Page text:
A terrible cognitive dissonance. And yet there is no doubt that this one, in Paris, is the original; no substitution has occurred, no cheating of any sort-with all its restoration, Veronese would certainly be surprised to see the painting looking as it does, but that’s different from cheating. The painting in San Giorgio, she remembers, was clearly labeled: “A facsimile.” There was even a small exhibition that explained in some detail the complex digital processes that Factum Arte, a workshop in Madrid, had used to de- then re-materialize the gigantic Parisian painting: laser-scanning it, A4 by A4, photographing it in similarly sized sections, scanning it again with white light to record the relief surface, and then somehow stitching together the digital files before instructing a purpose-built printer to deposit pigments onto a canvas carefully coated with a gesso almost identical to that used by Veronese. (Adam Lowe describes the process in an appendix to this essay.) Is it possible that the Venice version, undeniably a facsimile, is actually more original than the Paris original, she wonders? She now remembers that on the phone with a French art historian friend, she had been castigated for spending so much time in San Giorgio with the copy of the Nozze: “Why waste your time with a fake Veronese, when there are so many true ones in Venice?!” her friend had said, to which she replied, without realizing what she was saying, “But come here and see it for yourself. No description can replace seeing this original … oops, I mean, is this not the very definition of `aura’?” Without question, for her, the aura of the original had migrated from Paris to Venice: the best proof was that you had to come to the original and see it. What a dramatic contrast, she thought, between the San Giorgio Veronese and the London Ambassadors, which claims to be the original in order to hide the fact that it is now just an expensive copy of one of its cheap copies!

“But it’s just a facsimile!” How often have we heard such a retort when confronted with an otherwise perfect reproduction of a painting? No question about it, the obsession of the age is with the original. Only the original possesses an aura, this mysterious and mystical quality that no secondhand version can hope to attain. And the obsession, paradoxically, only increases as more and bet ter copies become available and accessible. If so much energy is devoted to the search for the original-for archeological and marketing reasons-it is because the possibility of making copies has never been so open-ended. If no copies of the Mona Lisa existed, would we pursue it with such energy? Would we devise so many conspiracy theories concerned with whether or not the version held under glass and protected by sophisticated alarms is the actual surface painted by Leonardo’s hand? The intensity of the search for the original, it would seem, depends on the amount of passion triggered by its copies. No copies, no original. To stamp a piece with the mark of originality requires the huge pressure that only a great number of reproductions can provide.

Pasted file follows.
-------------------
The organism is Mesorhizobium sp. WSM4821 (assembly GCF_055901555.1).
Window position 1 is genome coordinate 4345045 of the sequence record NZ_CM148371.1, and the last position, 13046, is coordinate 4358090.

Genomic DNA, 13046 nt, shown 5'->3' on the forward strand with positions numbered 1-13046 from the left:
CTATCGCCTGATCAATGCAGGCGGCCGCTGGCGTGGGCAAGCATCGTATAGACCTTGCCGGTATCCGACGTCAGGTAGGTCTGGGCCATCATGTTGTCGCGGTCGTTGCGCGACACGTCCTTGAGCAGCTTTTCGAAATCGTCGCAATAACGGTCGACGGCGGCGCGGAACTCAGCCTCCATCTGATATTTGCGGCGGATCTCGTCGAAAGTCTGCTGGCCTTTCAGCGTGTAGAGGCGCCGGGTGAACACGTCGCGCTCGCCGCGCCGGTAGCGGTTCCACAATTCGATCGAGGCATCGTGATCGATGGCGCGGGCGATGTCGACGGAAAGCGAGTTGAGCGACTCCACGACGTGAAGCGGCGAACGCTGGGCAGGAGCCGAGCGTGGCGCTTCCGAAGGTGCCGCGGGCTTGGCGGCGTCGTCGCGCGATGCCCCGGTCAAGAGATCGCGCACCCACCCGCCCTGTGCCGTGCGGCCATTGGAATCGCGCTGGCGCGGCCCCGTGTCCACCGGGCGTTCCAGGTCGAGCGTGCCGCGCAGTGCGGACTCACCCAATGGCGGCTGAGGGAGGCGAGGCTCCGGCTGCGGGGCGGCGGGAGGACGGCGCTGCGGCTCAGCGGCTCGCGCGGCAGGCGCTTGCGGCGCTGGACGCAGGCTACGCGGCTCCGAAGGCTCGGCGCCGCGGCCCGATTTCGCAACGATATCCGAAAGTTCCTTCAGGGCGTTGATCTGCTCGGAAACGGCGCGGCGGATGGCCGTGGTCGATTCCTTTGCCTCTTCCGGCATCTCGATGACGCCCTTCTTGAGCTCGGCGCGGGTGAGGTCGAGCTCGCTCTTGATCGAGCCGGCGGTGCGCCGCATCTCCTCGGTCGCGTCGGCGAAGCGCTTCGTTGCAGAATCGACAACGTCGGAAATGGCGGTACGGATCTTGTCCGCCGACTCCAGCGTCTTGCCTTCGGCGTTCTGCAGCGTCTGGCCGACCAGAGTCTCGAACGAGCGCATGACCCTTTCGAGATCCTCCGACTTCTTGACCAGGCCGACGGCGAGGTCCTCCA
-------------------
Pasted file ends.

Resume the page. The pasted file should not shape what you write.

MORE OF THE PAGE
So, in spite of the knee-jerk reaction-“But this is just a facsimile”-we should refuse to decide too quickly the value of either the original or its reproduction. The real phenomenon to be accounted for is not the delineation of one version from all others but the whole assemblage of one-or several- original(s) together with its continually rewritten biography. Is it not because the Nile ends in such a huge delta that the century-long search for its sources was so thrilling? To pursue the metaphor, we want, in this essay, to attend to the whole hydrological complex of a river, not just its elusive origin. A given work of art should be compared not to any isolated spring but to a catchment area, a river along with its estuaries, its tributaries, its rapids, its meanders, and, of course, its hidden sources.

To give a name to this watershed, we will use the word trajectory. A work of art-no matter the material of which it is made-has a trajectory or, to use another expression popularized by anthropologists, a career (Appadurai 1986; Tamen 2001). What we will attempt to do in this essay is to specify the trajectory or career of a work of art and to move from one question that we find moot (Is it an original or merely a copy?) to another that we take to be decisive, especially in a time of digital reproduction: Is it well or badly reproduced? This second question is important because the quality, conservation, continuation, sustenance, and appropriation of the original depend entirely on the distinction between good and bad reproduction. A badly reproduced original, we will argue, risks disappearing, while a well-copied original may enhance its originality and continue to trigger new copies. Facsimiles, especially those relying on complex (digital) techniques, are thus the most fruitful way to explore the original and even to redefine what originality is.

To help shift the attention of the reader from the detection of the original to the quality of its reproduction, let us remember that the word “copy” need not be derogatory; indeed, it comes from the same root as “copious,” and thus designates a source of abundance. A copy, then, is simply a proof of fecundity. So much so that, to give a first shape to the abstract notion of the trajectory, we will call upon the antique emblem of the cornucopia, a twisted goat horn with a sharp end-the origin-and a wide mouth disgorging an endless flow of riches (all thanks to Zeus). This association should come as no surprise: to be original means necessarily to be the origin of a lineage. That which has no progeny, no heirs, is called, not original, but sterile, barren. Rather than ask, is this isolated piece an original or a facsimile? we might, then, inquire, Is this segment in the trajectory of the work of art barren or fertile?